« Last Edit: October 31, 2020, 04:25:39 pm by fox »
Ubuntu 21.04 on 2019 5k iMac
Ubuntu 20.04 on Dell XPS 13 2 in 1

Offline Jason

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Re: A "new" take on Linux-on-iMac
« Reply #3 on: October 31, 2020, 05:24:35 pm »
I'm actually kind of jealous of your Macs. Some day I'll get one but, and I know it's weird for me to say, I probably will run the Mac OS on it.

Regarding running Linux on Macs, have you looked to see if there is a forum specifically related to that? I'm curious. There might not be a lot of people doing it compared to on PCs but around the world, even just the English-speaking world, I'm sure it would add up to a significant number.
"With all its sham, drudgery, and broken dreams, it is still a beautiful world." - Max Ehrmann, Desiderata

Offline ssfc72

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Re: A "new" take on Linux-on-iMac
« Reply #4 on: November 01, 2020, 03:03:07 am »
Nice catch on that 2019 iMac, Mike.  Have you re-homed the 2015 iMac?
Mint 19.1 on a Dell 14" Inspiron notebook, HP Pavilion X360, 11" k120ca notebook (Linux Lubuntu), Dell 13" XPS notebook computer (MX Linux)
Cellphone Samsung A50, PCMobile pay as you go

Offline fox

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Re: A "new" take on Linux-on-iMac
« Reply #5 on: November 01, 2020, 08:01:14 am »
I seriously debated about selling or trading in the 2015 iMac, but ultimately decided it would make more sense to "re-home" it with my wife as a 100% MacOS computer. All versions of the MacOS will run on this computer, including the yet-to-be-released Big Sur. So it has a long future as a Mac computer. I don't intend to put Linux on it again, although just for fun, I might test a distro with a kernel newer than 5.9 to see if it will boot it without the several minute delay.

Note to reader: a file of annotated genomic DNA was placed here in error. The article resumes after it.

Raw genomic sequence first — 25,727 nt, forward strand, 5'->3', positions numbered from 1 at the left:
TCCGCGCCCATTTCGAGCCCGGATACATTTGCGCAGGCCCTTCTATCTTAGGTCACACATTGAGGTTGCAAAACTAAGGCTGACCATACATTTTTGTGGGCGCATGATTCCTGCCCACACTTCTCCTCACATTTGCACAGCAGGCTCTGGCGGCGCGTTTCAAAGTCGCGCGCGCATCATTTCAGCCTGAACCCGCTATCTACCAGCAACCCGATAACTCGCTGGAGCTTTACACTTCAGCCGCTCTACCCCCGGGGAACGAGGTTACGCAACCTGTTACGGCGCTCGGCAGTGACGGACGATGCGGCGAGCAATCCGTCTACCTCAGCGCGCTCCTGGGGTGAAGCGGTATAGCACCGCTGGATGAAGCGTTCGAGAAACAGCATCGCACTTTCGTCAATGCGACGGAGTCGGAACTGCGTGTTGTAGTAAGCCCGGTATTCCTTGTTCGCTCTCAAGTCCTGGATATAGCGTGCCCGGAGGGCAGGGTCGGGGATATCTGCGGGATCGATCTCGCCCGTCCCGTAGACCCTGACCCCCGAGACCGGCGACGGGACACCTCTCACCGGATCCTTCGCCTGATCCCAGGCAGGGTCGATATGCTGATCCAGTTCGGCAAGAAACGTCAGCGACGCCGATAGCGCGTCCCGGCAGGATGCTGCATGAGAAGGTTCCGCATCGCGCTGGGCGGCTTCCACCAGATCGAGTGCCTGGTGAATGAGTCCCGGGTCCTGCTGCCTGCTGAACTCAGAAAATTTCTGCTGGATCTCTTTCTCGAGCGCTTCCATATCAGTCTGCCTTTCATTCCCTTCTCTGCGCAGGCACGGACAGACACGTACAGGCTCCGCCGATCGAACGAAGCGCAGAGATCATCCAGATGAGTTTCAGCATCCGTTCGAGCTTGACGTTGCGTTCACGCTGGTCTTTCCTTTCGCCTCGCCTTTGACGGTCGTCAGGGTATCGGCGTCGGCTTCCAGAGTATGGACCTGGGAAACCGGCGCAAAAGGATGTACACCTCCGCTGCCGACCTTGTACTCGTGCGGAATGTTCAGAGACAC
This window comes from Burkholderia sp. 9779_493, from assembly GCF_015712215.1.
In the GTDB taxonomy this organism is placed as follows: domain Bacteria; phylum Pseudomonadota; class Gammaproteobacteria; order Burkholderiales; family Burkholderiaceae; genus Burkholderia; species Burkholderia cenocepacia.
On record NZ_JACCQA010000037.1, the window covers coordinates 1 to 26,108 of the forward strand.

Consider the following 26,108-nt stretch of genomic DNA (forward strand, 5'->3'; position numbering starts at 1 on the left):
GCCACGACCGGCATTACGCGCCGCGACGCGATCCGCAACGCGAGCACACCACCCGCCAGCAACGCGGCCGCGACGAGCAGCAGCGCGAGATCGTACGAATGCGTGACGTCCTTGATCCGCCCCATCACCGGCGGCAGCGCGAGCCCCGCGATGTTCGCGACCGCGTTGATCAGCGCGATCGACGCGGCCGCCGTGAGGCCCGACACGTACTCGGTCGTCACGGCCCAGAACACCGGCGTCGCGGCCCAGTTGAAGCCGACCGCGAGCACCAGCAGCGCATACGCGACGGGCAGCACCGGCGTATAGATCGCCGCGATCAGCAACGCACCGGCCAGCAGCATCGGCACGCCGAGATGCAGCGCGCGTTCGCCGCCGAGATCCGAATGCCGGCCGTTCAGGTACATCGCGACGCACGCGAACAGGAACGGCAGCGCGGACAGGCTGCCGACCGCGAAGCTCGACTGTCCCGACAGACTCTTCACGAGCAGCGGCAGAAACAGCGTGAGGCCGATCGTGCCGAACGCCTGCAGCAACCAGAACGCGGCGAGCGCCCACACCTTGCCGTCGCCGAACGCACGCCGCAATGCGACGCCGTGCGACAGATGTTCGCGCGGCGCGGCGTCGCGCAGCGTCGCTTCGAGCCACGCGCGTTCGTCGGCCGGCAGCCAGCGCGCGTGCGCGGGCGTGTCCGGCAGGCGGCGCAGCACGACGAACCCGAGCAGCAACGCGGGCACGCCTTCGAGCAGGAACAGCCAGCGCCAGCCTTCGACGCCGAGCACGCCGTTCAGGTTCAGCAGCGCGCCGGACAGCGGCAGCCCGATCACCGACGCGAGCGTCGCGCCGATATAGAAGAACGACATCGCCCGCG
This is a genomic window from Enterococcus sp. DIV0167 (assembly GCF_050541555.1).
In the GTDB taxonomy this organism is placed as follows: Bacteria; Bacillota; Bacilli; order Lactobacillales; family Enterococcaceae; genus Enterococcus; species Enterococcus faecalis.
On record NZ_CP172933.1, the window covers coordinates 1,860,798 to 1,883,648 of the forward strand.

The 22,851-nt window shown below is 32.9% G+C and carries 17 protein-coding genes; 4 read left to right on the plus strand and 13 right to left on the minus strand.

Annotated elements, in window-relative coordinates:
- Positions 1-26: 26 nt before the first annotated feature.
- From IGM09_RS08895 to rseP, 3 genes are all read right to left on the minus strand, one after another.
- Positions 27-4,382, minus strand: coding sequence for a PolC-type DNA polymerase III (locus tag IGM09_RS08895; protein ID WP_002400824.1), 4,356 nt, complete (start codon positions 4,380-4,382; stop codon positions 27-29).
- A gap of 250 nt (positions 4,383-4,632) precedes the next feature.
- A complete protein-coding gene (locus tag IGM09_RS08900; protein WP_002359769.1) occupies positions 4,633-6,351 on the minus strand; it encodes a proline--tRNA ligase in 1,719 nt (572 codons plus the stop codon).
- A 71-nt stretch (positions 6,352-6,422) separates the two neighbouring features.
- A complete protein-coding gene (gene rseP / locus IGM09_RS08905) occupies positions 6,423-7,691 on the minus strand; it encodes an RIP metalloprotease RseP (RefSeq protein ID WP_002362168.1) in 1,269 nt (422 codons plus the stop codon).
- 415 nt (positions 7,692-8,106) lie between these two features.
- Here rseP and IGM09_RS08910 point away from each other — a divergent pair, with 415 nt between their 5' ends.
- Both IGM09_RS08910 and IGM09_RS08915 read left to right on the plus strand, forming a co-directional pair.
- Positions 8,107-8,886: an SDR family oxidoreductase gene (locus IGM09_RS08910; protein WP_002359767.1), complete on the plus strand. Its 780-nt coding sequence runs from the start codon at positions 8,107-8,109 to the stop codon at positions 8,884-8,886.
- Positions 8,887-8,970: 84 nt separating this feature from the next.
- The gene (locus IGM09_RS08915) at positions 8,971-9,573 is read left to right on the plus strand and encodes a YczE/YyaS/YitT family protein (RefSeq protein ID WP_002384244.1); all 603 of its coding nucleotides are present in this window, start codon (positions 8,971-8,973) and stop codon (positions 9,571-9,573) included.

« Last Edit: November 01, 2020, 11:23:44 am by fox »
Ubuntu 21.04 on 2019 5k iMac
Ubuntu 20.04 on Dell XPS 13 2 in 1

Offline fox

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Re: A "new" take on Linux-on-iMac
« Reply #6 on: November 01, 2020, 08:08:19 am »
I'm actually kind of jealous of your Macs. Some day I'll get one but, and I know it's weird for me to say, I probably will run the Mac OS on it.
I don't think that's weird at all. If you've never had the opportunity to run MacOS, it's a good experience. (Much better than Windows!) The only serious issue I ever had with MacOS is its lack of customisability. It was actually easier to customize in the past, but it is much more locked down now.

Regarding running Linux on Macs, have you looked to see if there is a forum specifically related to that? I'm curious. There might not be a lot of people doing it compared to on PCs but around the world, even just the English-speaking world, I'm sure it would add up to a significant number.
Ubuntu has such a sub-forum. I haven't found it to be of much help. I have had better luck with just Googling my problem and going to wherever that takes me. I've already done that for wifi and audio problems, but no solutions emerged.
Ubuntu 21.04 on 2019 5k iMac
Ubuntu 20.04 on Dell XPS 13 2 in 1